The CAD assembly for the crucible furnace used for state analysis is presented in Figure 1. Parameters used for state analysis are therefore determined and used to form the basis of designing the melting support simulator. The mass flow analysis for burden charge into the crucible pot is shown in Figure 2. There is a melt chemistry dynamics at every charging of the scrap, ferroalloy and other additives from one heat to another. Scrap constitution vary in every melting sequence in that they are charged from assorted collection fields [9,11].

applied-engineering-crucible-furnace

Figure 1: CAD for the crucible furnace arrangement.

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Figure 2: Material flow schematics of crucible furnace.

Determination of metal holding capacity of crucible

image

Where;

ρ is the density cast iron, D is the diameter of the crucible=187.6 mm

L is the height of crucible=402.9 mm

Crucible furnace types are basically used to melt cast iron due to the refractoriness of the crucible as well as the melting point of the metal. Typical elemental composition analysis for cast iron scrap charge is presented in Table 1.

Element % Composition Mass Present (kg)
Fe 90-92 0.9 MFe
Si 2.5 0.025 MSi
Mn 2.0 0.02 MMn
P 0.8 0.008 MP
S 0.8 0.008 MS
C 2.0 0.02 MC
Other Other Balance

Table 1: Typical chemical composition of Cast iron (1kg).

Deterministic (mathematical) model for pit furnace mass flow optimization

The deterministic model approach used for the mathematical model takes the following into account:

i. Typical crucible furnace unit process step is as charge

ii. Slag formation is quite reduced to negligible {except for dross due to scrap dirt}

iii. Flux addition will not be necessary for slag removal; however dross removal could be done by skimming.

iv. Ferro-Alloys could be added for treatment to meet specified target

If various scrap Iron of different known Mass of imagez are charged into the crucible. Each scrap contains the same constituent element although at varying percent composition [12].

Let the Mass of the Final Steel Melt=MI

Considering a representative element:

If percentage compositions of Fe in the different scraps are Fex, Fey, Fez and target Fe in the final melt is FeI, therefore the Target Fe could be represented in mass according to which would be a sum total of the Mass of Fex, Fey, Fez. Hence, we say:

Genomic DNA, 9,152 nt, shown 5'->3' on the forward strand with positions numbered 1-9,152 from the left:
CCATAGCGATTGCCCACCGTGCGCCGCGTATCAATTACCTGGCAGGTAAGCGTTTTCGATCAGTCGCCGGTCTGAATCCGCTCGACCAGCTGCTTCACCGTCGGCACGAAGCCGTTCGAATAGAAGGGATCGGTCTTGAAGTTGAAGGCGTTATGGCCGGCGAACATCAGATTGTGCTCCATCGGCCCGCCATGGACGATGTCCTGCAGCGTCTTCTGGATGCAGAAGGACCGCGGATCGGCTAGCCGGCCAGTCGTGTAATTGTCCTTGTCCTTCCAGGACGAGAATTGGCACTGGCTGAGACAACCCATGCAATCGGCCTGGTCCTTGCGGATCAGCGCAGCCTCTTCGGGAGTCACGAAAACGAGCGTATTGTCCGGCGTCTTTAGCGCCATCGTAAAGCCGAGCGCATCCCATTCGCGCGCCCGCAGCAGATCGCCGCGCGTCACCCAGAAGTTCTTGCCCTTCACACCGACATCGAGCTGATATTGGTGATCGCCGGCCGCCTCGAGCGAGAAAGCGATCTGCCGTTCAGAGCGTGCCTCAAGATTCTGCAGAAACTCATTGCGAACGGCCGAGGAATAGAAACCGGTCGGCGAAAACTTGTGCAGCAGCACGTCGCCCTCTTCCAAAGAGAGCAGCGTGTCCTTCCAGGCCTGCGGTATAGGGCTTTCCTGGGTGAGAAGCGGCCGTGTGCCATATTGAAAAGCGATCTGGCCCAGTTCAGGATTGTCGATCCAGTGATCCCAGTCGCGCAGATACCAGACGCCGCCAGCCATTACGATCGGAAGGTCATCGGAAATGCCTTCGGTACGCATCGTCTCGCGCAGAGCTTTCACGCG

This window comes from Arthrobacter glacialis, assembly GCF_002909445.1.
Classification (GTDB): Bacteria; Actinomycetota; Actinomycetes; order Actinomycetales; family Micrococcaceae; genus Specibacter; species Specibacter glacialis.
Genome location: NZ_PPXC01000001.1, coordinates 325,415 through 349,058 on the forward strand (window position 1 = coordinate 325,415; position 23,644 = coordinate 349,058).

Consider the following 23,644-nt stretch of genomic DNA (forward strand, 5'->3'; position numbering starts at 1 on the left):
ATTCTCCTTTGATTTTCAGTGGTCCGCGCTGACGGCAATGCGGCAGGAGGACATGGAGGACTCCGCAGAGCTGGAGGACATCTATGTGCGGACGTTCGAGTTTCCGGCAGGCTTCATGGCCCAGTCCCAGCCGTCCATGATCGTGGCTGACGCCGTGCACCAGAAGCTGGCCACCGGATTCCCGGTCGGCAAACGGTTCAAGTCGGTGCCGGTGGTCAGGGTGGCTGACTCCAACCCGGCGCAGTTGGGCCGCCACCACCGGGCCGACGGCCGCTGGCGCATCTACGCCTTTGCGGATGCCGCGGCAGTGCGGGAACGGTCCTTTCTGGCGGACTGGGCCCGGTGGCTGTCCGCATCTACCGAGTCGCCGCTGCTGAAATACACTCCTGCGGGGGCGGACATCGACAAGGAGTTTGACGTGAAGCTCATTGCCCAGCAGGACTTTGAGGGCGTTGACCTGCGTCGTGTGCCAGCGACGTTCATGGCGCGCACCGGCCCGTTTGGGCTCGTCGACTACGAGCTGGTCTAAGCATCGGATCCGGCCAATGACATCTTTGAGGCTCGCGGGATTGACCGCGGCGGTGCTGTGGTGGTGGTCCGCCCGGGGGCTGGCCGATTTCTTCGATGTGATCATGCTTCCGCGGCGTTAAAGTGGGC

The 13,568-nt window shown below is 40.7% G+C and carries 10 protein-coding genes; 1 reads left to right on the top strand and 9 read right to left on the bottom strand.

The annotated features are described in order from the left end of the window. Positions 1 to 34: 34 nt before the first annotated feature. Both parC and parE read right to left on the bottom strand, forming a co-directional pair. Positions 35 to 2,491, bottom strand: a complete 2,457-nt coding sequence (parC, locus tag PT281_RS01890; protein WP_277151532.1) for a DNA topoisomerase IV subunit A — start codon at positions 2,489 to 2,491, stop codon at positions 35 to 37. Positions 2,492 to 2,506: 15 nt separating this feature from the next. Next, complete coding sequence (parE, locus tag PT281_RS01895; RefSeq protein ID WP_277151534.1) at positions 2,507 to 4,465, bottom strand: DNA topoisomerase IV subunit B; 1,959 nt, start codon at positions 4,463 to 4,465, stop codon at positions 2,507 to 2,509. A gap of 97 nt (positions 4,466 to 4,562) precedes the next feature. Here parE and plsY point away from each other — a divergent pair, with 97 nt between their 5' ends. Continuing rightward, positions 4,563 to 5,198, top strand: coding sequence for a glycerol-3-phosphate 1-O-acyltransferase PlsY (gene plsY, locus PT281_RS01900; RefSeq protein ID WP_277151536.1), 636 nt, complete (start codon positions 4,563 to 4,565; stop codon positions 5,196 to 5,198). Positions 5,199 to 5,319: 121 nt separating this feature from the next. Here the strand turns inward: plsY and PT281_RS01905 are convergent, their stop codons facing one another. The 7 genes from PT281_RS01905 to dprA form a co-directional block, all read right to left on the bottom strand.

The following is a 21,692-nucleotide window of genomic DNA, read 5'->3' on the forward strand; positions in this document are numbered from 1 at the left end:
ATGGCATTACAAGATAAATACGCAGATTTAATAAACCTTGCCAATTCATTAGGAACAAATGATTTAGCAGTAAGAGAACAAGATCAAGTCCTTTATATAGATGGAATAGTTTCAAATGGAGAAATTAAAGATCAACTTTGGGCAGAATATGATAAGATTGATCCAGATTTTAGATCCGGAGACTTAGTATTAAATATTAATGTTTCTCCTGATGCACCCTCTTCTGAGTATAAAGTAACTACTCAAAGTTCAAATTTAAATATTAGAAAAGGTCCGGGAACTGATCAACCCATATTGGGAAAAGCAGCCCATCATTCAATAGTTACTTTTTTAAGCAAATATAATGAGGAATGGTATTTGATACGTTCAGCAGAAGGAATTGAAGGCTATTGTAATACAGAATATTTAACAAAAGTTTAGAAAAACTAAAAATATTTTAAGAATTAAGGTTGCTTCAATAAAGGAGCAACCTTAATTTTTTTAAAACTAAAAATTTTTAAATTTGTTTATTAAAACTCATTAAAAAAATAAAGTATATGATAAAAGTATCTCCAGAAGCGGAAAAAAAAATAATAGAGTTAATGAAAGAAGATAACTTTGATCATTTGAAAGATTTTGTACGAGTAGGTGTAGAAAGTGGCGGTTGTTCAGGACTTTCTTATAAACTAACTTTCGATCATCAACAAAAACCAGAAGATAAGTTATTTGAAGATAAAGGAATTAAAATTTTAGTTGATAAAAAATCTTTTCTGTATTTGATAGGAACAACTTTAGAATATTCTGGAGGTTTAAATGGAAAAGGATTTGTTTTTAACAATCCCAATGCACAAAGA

image

Where, image and RO=Operational recovery based on scrap charge practice=[0.9-0.99].

If Ferro-alloy of known percentage composition of element BA is to be added, mass of ferro alloy is calculated according to Seidu and Onigbajumo [12].

image

Therefore,

image

Where BA is the percentage composition of the element B which its addition must influence the composition of a constituent element and hence the overall target.

The same analysis is repeated for the entire constituent element considered and the model is bundled to predict the composition of the final melt according to equation 5.

image

Mass flow simulation algorithm

To handle the dynamic material flow into the crucible furnace system for respective heats, a mass flow simulation model algorithm is presented in Figure 3.

applied-engineering-state-analysis

Figure 3: Melting simulation algorithm for material optimization obtained from the actual state analysis.

Results

Using the theoretical mass flow process model developed in this research analysis alongside the melting simulation algorithm presented in Figure 3, crucible furnace melting simulator was developed using virtual program with an integrated development environment (IDE).

Developed mass flow simulation interface (TROS CastMELT)

The mass flow simulation interface (MFSI) for the program was designed using the Visual Basic IDE with version control for graphic user interface (GUI) integration. Plates 1-4 shows the graphic user interface construction across the program.

Mass flow interface program functions

The graphic user interface construction is based on the developed algorithm which takes care of the dynamics in the elemental constitution of the charges as well as the integration of the unit melting process/operation involved in obtaining molten metal.

The 1st MFI (Plate 1) is the input interface on the charge calculation program where initial charge data are input by the user.

applied-engineering-input-heel

Plate 1: 1st MFI - (standard input, scrap weight input, heel, basicity, recovery and A - Sample spectrometric analysis input).

Standard/target setter

this is the upper portion of the interface where the user will set up the program according to the prevailing target standard of final melt for the major elemnents in the produced cast Iron.

i and f scrap

are scrap input tabs which allow the user input the initial mass of scrap - ‘I’ and the final mass of scrap - ‘F’ into the program. The i-scrap module is calculated according to the available operational recovery practice which will be set in the Recovery tab before the F-scrap.

Melt

this portion of the interface is also set by the user according to the initial spectrometric test result (percentage) obtained from the metal analysis when the whole scrap has fully turn into melt. The program automatically converts this into weight composition of the constituent element.